In his first two years with Seattle, Gilbert’s standout pitch was his four-seam fastball, accumulating run value figures of 19 and 12 in 2021 and 2022 specifically. While he depended on it for more than half of his pitches, his toolkit of breaking balls was sparse and underdeveloped, resulting in him often giving up hard contact.
This year, things are different. His average four-seam velocity is still above average at 95.6 mph but he’s slowly started to increase his portion of sliders and splitters. Furthermore, his slider has a run value of 11 this year as opposed to 0 in 2022 and a paltry -9 in 2021. If you’ve watched him pitch at all this season, you know that the pitch is absolutely devastating.
How The Pitch Has Changed
Every aspect of the pitch has improved significantly since last season.
Vertical Drop (Inches)
Horizontal Break (Inches)
It seems that the main driver behind a notable increase in Whiff% is the added velocity and the decision to reshape the pitch to drop downwards instead of breaking inwards, more akin to a sweeper. In this at-bat against Marcus Semien, the high velocity and late break towards his kneecaps makes it difficult for even a talented hitter to take or make contact with.
With other hitters, he’ll incorporate some lateral movement to get the pitch off the plate but will still get the pitch below the strike zone to reduce any hard contact. Without the downward movement, it’s possible Sean Murphy would have gotten a hit off the end of his bat and put the ball in play. Instead, he gives his best Javy Baez impression.
Why Such A Difference In Run Value?
While the intrinsic qualities of the pitch have moved in the right direction, the actual results look about the same on paper. In fact, his slider's wOBA has actually increased from .256 to .261 implying that hitters are actually performing slightly better against the pitch compared to last year.
It’s times like this that demonstrate the importance of what stats actually mean and what they are trying to tell us. While it’s meant to be a single figure that roughly gauges the effectiveness of a given pitch, its ultimate driving factor is runs scored or prevented. For example, a solo home run and a grand slam have the same BA, SLG, and OPS value, but they are two very different scoring events and thus contribute very differently to run-scoring.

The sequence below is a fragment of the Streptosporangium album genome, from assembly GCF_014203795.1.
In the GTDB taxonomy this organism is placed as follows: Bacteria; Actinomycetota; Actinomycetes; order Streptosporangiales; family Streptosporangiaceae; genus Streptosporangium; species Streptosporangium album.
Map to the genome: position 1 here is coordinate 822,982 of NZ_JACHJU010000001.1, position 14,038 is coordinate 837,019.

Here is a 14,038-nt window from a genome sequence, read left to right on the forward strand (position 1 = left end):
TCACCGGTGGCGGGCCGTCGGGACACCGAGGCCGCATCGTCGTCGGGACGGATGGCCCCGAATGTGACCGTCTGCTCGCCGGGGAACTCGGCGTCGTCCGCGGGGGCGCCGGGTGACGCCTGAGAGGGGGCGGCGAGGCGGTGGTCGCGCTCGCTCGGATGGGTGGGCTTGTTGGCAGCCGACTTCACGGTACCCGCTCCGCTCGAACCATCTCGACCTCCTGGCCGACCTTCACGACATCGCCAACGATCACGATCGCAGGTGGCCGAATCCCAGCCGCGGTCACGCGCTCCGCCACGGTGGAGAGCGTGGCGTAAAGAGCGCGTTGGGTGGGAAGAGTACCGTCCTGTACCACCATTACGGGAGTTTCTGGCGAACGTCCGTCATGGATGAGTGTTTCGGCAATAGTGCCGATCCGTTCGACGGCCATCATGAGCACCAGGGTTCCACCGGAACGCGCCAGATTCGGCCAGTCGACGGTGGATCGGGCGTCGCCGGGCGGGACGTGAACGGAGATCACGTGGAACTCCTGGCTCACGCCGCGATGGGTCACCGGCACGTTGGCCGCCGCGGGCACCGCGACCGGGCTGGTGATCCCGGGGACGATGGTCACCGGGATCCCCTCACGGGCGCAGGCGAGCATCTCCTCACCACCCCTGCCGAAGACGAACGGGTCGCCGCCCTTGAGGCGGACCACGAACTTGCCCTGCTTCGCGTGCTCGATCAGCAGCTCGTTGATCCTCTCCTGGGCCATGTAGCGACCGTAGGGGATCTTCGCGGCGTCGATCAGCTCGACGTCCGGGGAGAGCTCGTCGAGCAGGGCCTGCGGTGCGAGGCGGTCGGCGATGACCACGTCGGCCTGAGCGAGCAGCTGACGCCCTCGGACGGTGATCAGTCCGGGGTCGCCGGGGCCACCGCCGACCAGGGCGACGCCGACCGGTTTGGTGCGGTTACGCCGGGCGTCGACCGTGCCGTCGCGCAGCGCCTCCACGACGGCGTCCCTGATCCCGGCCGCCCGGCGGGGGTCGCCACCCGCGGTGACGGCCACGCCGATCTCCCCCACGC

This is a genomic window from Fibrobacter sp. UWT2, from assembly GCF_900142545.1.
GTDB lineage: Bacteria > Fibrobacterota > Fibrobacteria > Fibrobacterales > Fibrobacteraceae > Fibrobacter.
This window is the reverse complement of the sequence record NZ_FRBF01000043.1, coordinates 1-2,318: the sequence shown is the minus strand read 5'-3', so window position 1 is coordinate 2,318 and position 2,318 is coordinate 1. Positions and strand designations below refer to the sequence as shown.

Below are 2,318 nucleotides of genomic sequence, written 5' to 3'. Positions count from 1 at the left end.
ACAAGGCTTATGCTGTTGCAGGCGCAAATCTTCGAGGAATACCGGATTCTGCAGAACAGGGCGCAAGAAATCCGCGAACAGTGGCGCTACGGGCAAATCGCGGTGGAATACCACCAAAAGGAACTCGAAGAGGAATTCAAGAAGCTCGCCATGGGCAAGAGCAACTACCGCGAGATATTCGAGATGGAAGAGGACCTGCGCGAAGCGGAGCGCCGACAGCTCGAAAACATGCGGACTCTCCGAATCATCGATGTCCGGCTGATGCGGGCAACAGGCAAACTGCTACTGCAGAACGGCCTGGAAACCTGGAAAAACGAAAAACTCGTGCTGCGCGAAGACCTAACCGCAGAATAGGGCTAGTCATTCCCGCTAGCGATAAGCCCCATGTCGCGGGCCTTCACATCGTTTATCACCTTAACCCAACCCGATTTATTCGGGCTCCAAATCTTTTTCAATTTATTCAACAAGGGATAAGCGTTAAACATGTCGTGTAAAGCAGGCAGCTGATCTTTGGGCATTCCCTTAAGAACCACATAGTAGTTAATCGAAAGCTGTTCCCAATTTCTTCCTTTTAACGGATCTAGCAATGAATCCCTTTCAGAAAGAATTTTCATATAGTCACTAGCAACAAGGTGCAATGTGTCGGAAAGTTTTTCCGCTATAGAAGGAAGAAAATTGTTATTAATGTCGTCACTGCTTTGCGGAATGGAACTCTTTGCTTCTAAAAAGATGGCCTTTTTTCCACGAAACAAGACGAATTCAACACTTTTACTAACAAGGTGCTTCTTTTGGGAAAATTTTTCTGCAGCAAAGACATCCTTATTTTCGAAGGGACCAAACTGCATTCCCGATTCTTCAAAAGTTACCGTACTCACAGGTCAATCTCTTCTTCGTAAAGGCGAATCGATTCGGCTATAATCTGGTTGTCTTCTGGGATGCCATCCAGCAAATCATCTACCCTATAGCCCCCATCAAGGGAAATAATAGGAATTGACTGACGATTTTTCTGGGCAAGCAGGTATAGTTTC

Using a surprisingly simple tool called the run expectancy matrix, analysts can calculate the number of expected runs based on the runners on base and the number of outs, often called the base-out state. Because this is based on expected runs, it’s also affected by league-wide offensive performance, so a season with more prolific hitting would assign a higher run value to a pitch with the same wOBA as one thrown in a season with deflated offense.
While the above Tweet is for the 2022 AAA season, you can see how the expected run value changes drastically depends on the current state of the game.
Like WAR, OAA, and UZR, the run value statistic can seem immensely contrived and other than bickering with your uncle who swears that Derek Jeter is the best player to ever swing a bat, it seems somewhat pointless. We know that the slider has a much higher run value but what does that really mean?
It means several things. First and foremost, it’s being used more successfully in higher leverage situations (runners in scoring position, fewer outs, etc.). Second, it’s putting up similar rate statistics in one of the most hitter-friendly seasons in recent memory. The league-average OPS in 2023 is .736, significantly higher than last year’s figure of .706. Thus, while it may seem to be the same pitch, it’s a big reason why Gilbert continues to be one of the most underrated pitchers in the American League.